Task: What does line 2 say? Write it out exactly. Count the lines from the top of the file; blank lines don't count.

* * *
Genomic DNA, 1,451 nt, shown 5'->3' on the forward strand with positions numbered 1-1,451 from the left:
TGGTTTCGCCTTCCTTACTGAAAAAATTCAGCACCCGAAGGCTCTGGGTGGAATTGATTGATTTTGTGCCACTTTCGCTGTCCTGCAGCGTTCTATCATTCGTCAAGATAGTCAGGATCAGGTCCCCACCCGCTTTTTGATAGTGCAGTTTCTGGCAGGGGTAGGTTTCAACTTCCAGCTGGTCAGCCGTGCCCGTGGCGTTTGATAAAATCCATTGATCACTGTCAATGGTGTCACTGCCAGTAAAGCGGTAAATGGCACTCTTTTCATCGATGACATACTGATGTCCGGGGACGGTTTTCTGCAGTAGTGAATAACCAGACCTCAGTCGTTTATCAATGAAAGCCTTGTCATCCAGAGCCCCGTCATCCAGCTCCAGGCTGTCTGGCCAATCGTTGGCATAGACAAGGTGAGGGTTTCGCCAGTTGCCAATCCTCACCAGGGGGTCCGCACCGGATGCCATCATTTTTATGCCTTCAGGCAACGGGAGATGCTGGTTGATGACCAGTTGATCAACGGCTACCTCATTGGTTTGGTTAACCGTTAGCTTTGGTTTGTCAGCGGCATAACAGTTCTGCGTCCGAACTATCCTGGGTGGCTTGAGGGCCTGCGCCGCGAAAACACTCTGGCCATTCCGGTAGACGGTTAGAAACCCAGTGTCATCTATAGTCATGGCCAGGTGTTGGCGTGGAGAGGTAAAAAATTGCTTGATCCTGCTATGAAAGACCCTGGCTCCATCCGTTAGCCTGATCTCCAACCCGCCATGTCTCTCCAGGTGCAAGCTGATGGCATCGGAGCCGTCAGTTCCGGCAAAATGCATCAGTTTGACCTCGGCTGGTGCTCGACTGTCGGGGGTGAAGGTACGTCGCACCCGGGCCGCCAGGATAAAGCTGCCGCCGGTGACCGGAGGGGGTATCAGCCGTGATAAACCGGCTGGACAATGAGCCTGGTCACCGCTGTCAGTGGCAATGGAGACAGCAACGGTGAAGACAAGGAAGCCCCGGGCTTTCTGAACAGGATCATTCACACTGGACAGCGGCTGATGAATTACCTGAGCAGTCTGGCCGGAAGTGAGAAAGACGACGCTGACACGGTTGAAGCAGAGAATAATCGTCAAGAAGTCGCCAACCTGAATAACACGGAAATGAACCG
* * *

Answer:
TGGTTTCGCCTTCCTTACTGAAAAAATTCAGCACCCGAAGGCTCTGGGTGGAATTGATTGATTTTGTGCCACTTTCGCTGTCCTGCAGCGTTCTATCATTCGTCAAGATAGTCAGGATCAGGTCCCCACCCGCTTTTTGATAGTGCAGTTTCTGGCAGGGGTAGGTTTCAACTTCCAGCTGGTCAGCCGTGCCCGTGGCGTTTGATAAAATCCATTGATCACTGTCAATGGTGTCACTGCCAGTAAAGCGGTAAATGGCACTCTTTTCATCGATGACATACTGATGTCCGGGGACGGTTTTCTGCAGTAGTGAATAACCAGACCTCAGTCGTTTATCAATGAAAGCCTTGTCATCCAGAGCCCCGTCATCCAGCTCCAGGCTGTCTGGCCAATCGTTGGCATAGACAAGGTGAGGGTTTCGCCAGTTGCCAATCCTCACCAGGGGGTCCGCACCGGATGCCATCATTTTTATGCCTTCAGGCAACGGGAGATGCTGGTTGATGACCAGTTGATCAACGGCTACCTCATTGGTTTGGTTAACCGTTAGCTTTGGTTTGTCAGCGGCATAACAGTTCTGCGTCCGAACTATCCTGGGTGGCTTGAGGGCCTGCGCCGCGAAAACACTCTGGCCATTCCGGTAGACGGTTAGAAACCCAGTGTCATCTATAGTCATGGCCAGGTGTTGGCGTGGAGAGGTAAAAAATTGCTTGATCCTGCTATGAAAGACCCTGGCTCCATCCGTTAGCCTGATCTCCAACCCGCCATGTCTCTCCAGGTGCAAGCTGATGGCATCGGAGCCGTCAGTTCCGGCAAAATGCATCAGTTTGACCTCGGCTGGTGCTCGACTGTCGGGGGTGAAGGTACGTCGCACCCGGGCCGCCAGGATAAAGCTGCCGCCGGTGACCGGAGGGGGTATCAGCCGTGATAAACCGGCTGGACAATGAGCCTGGTCACCGCTGTCAGTGGCAATGGAGACAGCAACGGTGAAGACAAGGAAGCCCCGGGCTTTCTGAACAGGATCATTCACACTGGACAGCGGCTGATGAATTACCTGAGCAGTCTGGCCGGAAGTGAGAAAGACGACGCTGACACGGTTGAAGCAGAGAATAATCGTCAAGAAGTCGCCAACCTGAATAACACGGAAATGAACCG